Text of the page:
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Date and Time!! - They're finally separate so you can query as salesdate > '2008/07/09' instead of salesdate > '2008/07/09 00:00:00'.


You can do that in all versions of SQL Server since 6.5... nothing new there.

I, too, can't wait until the split of Date and Time... leaves much opportunity to easily get to 15,000 posts in a hurry explaining to people how to fix what they have unwittingly done by using the split. ;)


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Post #532076
Posted Friday, July 11, 2008 12:08 AM


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cmille19 (7/10/2008)
One other feature with SQL 2008, which is seldom mentioned is the new multi-server query in SSMS 2008.

Works against 2000, 2005, and 2008 servers.


It works to SQL 7 boxes as well.



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Post #532143
Posted Friday, July 11, 2008 12:16 AM


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Jeff Moden (7/10/2008)

I, too, can't wait until the split of Date and Time... leaves much opportunity to easily get to 15,000 posts in a hurry explaining to people how to fix what they have unwittingly done by using the split. ;)


I can see times when only a date is needed, or only a time, however I foresee lots of people having a data and a time stored in different columns in 1 table when they should be stored in a datetime.

Is gonna be fun doing a between when the date and the time are separate.



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Post #532148
Posted Friday, July 11, 2008 6:48 AM


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GilaMonster (7/11/2008)
I can see times when only a date is needed, or only a time...


It's probably because I've not had enough coffee this morning, yet... can you tell me when you see a serious advantage to having only a date or a time column why wouldn't storing just Date or just Time isn't some form of "lost data"? Even storing duration as just a TIME is a problem because you'd never be able to store values over 24 hours.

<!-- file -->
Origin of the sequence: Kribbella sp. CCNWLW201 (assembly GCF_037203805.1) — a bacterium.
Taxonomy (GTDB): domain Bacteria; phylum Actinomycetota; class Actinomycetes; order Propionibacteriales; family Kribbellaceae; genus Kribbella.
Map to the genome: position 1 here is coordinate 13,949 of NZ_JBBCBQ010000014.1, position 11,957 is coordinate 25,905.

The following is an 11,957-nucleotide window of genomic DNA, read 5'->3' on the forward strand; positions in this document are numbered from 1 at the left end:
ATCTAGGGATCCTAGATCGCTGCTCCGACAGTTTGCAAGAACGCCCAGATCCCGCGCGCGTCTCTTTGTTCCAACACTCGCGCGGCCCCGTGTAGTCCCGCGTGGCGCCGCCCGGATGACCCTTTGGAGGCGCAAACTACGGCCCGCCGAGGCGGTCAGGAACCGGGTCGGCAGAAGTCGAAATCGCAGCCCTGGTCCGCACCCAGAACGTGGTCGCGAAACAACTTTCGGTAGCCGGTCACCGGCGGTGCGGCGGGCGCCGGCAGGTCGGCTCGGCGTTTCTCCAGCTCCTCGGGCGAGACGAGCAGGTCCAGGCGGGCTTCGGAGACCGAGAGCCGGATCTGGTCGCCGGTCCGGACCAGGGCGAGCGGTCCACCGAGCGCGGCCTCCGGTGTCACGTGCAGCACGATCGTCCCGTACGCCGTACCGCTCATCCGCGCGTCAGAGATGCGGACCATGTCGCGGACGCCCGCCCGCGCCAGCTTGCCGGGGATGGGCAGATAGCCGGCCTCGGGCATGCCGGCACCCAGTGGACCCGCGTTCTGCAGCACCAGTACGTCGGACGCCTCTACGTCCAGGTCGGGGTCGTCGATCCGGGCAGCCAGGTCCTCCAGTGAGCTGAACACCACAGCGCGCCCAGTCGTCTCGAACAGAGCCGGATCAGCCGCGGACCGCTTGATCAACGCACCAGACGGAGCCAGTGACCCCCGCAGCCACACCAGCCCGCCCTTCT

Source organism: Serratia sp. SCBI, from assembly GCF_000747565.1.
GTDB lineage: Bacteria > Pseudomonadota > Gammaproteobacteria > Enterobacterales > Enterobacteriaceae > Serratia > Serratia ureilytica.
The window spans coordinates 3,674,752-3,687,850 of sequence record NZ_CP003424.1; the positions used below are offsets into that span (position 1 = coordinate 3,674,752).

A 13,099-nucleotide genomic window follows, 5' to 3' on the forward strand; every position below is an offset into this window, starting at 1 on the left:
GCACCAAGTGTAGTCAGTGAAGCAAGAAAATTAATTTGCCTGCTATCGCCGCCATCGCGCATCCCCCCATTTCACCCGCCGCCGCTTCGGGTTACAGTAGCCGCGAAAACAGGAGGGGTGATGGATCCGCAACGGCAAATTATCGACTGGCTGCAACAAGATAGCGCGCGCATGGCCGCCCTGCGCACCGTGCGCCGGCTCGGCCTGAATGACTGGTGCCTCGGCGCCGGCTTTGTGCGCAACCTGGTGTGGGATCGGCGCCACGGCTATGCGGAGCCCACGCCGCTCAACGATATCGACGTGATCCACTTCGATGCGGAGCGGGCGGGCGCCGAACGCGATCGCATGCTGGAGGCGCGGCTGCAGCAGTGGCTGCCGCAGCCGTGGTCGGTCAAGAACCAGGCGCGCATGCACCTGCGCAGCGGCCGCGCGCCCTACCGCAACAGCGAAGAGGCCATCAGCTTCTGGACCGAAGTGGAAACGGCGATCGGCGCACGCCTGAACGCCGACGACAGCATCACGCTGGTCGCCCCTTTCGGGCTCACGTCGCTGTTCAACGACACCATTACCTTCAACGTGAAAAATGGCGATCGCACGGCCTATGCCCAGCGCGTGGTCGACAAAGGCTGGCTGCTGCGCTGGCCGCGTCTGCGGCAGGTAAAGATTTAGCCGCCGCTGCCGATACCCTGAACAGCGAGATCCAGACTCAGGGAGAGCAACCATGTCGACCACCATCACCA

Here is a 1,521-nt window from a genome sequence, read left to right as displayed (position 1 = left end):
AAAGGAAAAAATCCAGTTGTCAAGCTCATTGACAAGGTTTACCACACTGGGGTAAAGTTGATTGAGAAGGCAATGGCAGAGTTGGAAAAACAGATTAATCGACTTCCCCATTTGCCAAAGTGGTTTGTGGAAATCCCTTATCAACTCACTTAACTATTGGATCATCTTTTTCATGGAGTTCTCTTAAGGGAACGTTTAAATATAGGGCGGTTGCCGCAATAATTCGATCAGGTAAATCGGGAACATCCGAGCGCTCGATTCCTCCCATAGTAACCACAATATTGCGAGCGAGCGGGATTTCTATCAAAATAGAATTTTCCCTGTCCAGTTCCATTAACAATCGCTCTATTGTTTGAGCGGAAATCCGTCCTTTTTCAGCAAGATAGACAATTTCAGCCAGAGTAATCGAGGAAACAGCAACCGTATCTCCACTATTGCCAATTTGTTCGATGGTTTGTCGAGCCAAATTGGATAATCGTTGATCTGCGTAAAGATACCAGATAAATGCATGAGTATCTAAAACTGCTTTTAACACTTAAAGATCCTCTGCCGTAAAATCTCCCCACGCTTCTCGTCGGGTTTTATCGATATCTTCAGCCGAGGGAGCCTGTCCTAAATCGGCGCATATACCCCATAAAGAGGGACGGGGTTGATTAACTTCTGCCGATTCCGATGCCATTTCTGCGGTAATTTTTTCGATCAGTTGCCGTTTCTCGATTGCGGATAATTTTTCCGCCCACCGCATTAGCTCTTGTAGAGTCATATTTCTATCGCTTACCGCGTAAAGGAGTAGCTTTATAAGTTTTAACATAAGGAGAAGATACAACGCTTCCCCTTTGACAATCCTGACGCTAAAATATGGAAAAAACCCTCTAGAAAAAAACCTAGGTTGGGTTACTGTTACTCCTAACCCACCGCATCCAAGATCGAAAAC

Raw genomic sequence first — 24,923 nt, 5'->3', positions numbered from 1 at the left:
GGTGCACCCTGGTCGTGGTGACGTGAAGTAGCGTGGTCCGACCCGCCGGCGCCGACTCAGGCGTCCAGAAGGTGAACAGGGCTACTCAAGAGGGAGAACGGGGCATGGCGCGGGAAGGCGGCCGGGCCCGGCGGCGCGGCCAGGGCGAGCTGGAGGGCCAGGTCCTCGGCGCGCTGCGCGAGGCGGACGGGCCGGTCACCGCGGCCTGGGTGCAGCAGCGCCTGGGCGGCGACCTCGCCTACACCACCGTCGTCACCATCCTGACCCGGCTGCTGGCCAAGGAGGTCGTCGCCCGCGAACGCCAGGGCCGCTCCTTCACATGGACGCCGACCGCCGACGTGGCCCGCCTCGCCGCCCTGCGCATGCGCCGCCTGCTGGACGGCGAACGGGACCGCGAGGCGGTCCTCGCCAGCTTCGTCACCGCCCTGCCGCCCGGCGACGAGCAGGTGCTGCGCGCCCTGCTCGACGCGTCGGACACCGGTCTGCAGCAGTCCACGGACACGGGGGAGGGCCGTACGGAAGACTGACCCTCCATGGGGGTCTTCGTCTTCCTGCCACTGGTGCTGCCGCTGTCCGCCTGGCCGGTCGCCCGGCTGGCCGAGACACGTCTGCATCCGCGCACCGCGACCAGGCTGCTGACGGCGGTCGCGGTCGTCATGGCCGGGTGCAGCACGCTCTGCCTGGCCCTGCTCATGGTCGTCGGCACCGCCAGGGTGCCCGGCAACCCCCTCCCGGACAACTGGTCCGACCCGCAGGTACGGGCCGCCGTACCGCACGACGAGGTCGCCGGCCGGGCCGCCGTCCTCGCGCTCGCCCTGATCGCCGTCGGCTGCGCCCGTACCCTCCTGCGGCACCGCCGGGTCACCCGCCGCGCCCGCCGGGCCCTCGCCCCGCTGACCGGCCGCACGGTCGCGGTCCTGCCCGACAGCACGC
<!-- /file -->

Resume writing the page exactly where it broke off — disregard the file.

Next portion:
--Jeff Moden
"RBAR is pronounced "ree-bar" and is a "Modenism" for "Row-By-Agonizing-Row".

First step towards the paradigm shift of writing Set Based code:
Stop thinking about what you want to do to a row... think, instead, of what you want to do to a column."

(play on words) "Just because you CAN do something in T-SQL, doesn't mean you SHOULDN'T." --22 Aug 2013

Helpful Links:
How to post code problems
How to post performance problems
Post #532367
Posted Friday, July 11, 2008 7:35 AM


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A time table - Physics 101, Lecture room 2B, 9am every monday.

Movie schedules. Movie X shows every day this week at 17:00, 20:30 and 23:00

A store list with their opening and closing times

An example I've actually used - storing the start time and end time of daily jobs

I can certanly do that with a datetime (and I have done it), but then I have to set some form of meaningless date.

Is it the norm? No. Are there cases where it's useful? Absolutely.

I would never store duration as a time. That's asking for nasty maths. Store is as a number of hours/minutes/seconds, depending on the granularity required.